Over the years, my family and I have found our groove on this issue.  I never rearrange the dishes in front of anyone; I thank them for helping to tidy up the kitchen.  These days, I load the dishwasher and my daughter unloads it (a chore that I loathe) and all is peaceful on the dishwasher front.  My husband and sons help out occasionally, but--as Katie and I have often remarked on--they can't remember where anything goes to put it away correctly.

As I look back, I wish I had made different choices in how I handled some chores in my home when my children were little.  I wish I would have empowered them more in some areas.  Not everything was as messed up as the dishwasher situation, and my kids are amazingly self-sufficient today (at ages 19,21, and 24).  They can launder their own clothes, make their own meals, and generally take care of themselves.

I know my daughter will set up her own home in the next few years, and I really look forward to seeing her create her own nest and establish her own way of doing things.

Of course, there's a good chance some choices she makes may be The Anti-Way.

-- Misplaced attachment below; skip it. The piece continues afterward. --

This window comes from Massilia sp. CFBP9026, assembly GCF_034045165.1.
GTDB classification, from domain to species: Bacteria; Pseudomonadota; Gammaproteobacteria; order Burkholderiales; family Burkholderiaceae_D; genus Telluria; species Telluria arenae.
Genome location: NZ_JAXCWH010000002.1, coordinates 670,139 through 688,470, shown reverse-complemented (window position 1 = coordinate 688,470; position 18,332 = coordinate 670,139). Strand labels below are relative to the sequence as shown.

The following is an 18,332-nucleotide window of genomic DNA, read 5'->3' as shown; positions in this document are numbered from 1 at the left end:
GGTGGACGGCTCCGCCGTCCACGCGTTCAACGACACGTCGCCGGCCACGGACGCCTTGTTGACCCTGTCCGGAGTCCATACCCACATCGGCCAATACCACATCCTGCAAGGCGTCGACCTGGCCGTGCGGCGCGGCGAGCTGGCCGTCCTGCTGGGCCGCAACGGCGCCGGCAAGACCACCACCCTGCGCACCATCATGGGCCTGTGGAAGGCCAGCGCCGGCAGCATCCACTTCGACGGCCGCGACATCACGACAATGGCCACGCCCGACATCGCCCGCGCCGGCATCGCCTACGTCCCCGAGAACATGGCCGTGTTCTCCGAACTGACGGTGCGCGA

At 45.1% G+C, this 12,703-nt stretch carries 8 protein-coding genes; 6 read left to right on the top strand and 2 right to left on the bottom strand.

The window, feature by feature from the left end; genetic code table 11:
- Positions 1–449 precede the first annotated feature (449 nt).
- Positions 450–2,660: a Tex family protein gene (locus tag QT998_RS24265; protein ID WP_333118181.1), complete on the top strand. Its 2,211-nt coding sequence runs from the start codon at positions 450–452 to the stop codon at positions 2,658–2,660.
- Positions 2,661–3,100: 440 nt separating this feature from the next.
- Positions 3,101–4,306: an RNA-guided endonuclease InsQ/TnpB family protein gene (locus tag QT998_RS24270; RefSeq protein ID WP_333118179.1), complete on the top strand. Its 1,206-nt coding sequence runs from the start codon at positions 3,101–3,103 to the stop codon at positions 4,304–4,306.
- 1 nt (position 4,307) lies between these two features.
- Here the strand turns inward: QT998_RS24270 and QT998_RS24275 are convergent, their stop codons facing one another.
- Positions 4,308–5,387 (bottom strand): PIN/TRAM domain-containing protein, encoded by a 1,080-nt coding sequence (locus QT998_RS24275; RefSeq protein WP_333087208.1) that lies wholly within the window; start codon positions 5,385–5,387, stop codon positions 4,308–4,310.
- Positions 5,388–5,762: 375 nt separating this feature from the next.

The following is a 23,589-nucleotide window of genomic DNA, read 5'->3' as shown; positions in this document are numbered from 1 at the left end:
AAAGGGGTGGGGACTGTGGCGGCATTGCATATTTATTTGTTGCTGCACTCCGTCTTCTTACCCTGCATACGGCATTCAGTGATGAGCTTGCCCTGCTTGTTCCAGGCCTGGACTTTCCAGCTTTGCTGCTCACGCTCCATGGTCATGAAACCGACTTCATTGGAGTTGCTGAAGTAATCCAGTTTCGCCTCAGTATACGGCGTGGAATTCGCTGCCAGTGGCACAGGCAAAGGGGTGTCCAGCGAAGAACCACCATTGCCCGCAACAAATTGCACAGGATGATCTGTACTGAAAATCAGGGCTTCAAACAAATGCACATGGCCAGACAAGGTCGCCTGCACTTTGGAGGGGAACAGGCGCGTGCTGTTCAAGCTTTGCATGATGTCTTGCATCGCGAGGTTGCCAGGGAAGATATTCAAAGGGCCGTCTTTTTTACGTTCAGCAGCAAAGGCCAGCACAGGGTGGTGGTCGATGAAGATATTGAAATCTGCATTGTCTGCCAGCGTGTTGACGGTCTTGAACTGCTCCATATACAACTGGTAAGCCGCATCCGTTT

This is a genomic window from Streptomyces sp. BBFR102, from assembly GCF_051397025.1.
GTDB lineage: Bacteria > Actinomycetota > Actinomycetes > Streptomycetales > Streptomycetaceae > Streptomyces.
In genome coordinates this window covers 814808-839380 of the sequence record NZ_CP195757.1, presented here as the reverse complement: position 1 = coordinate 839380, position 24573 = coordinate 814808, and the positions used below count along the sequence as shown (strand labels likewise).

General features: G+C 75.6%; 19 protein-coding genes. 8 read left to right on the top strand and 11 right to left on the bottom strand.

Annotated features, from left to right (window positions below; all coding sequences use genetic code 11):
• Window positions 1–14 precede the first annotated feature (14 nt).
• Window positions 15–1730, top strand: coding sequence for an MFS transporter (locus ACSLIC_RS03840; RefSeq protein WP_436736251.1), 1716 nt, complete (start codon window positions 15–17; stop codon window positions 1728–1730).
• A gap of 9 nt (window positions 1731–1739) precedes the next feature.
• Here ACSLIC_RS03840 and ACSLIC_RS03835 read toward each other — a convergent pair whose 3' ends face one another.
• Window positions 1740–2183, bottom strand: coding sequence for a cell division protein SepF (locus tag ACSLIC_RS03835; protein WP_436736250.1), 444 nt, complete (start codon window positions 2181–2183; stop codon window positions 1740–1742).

Saturday, February 16, 2013

Learning to Dance

I wish I could dance.  Really dance; like the professionals you see in ballroom dancing competitions.  I love going to weddings, and I think that if I knew how to dance, you wouldn't be able to keep me off the dance floor at the reception!  Instead, I sit watching the fluid symmetry of motion displayed by those who really know what they are doing and I tell myself that I AM going to learn to do that someday.  I'm not hopeless--I can fake my way through a slow song and I can do the Electric Slide--but, I long to really dance.

Maybe you were taught to dance when you were a child, but I was raised in a home where that was frowned on as inappropriate behavior; thus my ignorance of this art form.  I don't know the footwork or the way to hold my arms or how to let someone lead or any of the essential aspects of dancing.  However, that doesn't mean I can't learn.